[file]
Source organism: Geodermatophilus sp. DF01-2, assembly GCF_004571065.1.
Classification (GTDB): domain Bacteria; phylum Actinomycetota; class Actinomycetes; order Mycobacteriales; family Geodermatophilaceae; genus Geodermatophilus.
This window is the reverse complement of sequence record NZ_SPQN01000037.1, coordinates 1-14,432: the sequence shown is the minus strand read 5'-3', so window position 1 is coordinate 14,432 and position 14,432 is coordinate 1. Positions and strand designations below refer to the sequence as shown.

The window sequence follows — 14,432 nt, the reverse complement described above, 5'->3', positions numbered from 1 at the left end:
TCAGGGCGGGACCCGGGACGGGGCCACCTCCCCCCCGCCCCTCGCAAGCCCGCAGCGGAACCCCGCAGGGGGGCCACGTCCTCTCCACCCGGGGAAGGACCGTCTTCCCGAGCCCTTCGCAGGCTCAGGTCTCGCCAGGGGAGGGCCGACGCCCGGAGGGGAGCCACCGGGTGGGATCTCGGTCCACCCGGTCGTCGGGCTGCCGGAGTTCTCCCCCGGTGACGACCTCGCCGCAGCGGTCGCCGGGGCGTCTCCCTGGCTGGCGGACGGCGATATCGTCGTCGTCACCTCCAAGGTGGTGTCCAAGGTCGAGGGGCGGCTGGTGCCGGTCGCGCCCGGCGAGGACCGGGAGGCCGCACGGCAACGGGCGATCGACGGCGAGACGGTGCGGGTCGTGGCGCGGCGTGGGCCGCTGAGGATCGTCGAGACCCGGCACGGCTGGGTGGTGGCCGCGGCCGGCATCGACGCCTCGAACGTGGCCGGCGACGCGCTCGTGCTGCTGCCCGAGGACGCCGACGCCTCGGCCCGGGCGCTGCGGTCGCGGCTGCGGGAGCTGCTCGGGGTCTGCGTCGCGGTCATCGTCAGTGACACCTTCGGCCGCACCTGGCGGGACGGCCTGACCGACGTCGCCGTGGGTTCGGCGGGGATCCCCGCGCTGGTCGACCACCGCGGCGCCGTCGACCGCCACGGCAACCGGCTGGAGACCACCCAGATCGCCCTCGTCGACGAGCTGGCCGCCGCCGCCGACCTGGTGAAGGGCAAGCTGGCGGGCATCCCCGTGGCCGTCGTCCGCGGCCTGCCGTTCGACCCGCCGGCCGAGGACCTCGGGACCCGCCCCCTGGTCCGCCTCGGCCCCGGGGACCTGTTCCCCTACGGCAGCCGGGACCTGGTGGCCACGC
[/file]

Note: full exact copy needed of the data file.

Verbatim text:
Source organism: Geodermatophilus sp. DF01-2, assembly GCF_004571065.1.
Classification (GTDB): domain Bacteria; phylum Actinomycetota; class Actinomycetes; order Mycobacteriales; family Geodermatophilaceae; genus Geodermatophilus.
This window is the reverse complement of sequence record NZ_SPQN01000037.1, coordinates 1-14,432: the sequence shown is the minus strand read 5'-3', so window position 1 is coordinate 14,432 and position 14,432 is coordinate 1. Positions and strand designations below refer to the sequence as shown.

The window sequence follows — 14,432 nt, the reverse complement described above, 5'->3', positions numbered from 1 at the left end:
TCAGGGCGGGACCCGGGACGGGGCCACCTCCCCCCCGCCCCTCGCAAGCCCGCAGCGGAACCCCGCAGGGGGGCCACGTCCTCTCCACCCGGGGAAGGACCGTCTTCCCGAGCCCTTCGCAGGCTCAGGTCTCGCCAGGGGAGGGCCGACGCCCGGAGGGGAGCCACCGGGTGGGATCTCGGTCCACCCGGTCGTCGGGCTGCCGGAGTTCTCCCCCGGTGACGACCTCGCCGCAGCGGTCGCCGGGGCGTCTCCCTGGCTGGCGGACGGCGATATCGTCGTCGTCACCTCCAAGGTGGTGTCCAAGGTCGAGGGGCGGCTGGTGCCGGTCGCGCCCGGCGAGGACCGGGAGGCCGCACGGCAACGGGCGATCGACGGCGAGACGGTGCGGGTCGTGGCGCGGCGTGGGCCGCTGAGGATCGTCGAGACCCGGCACGGCTGGGTGGTGGCCGCGGCCGGCATCGACGCCTCGAACGTGGCCGGCGACGCGCTCGTGCTGCTGCCCGAGGACGCCGACGCCTCGGCCCGGGCGCTGCGGTCGCGGCTGCGGGAGCTGCTCGGGGTCTGCGTCGCGGTCATCGTCAGTGACACCTTCGGCCGCACCTGGCGGGACGGCCTGACCGACGTCGCCGTGGGTTCGGCGGGGATCCCCGCGCTGGTCGACCACCGCGGCGCCGTCGACCGCCACGGCAACCGGCTGGAGACCACCCAGATCGCCCTCGTCGACGAGCTGGCCGCCGCCGCCGACCTGGTGAAGGGCAAGCTGGCGGGCATCCCCGTGGCCGTCGTCCGCGGCCTGCCGTTCGACCCGCCGGCCGAGGACCTCGGGACCCGCCCCCTGGTCCGCCTCGGCCCCGGGGACCTGTTCCCCTACGGCAGCCGGGACCTGGTGGCCACGC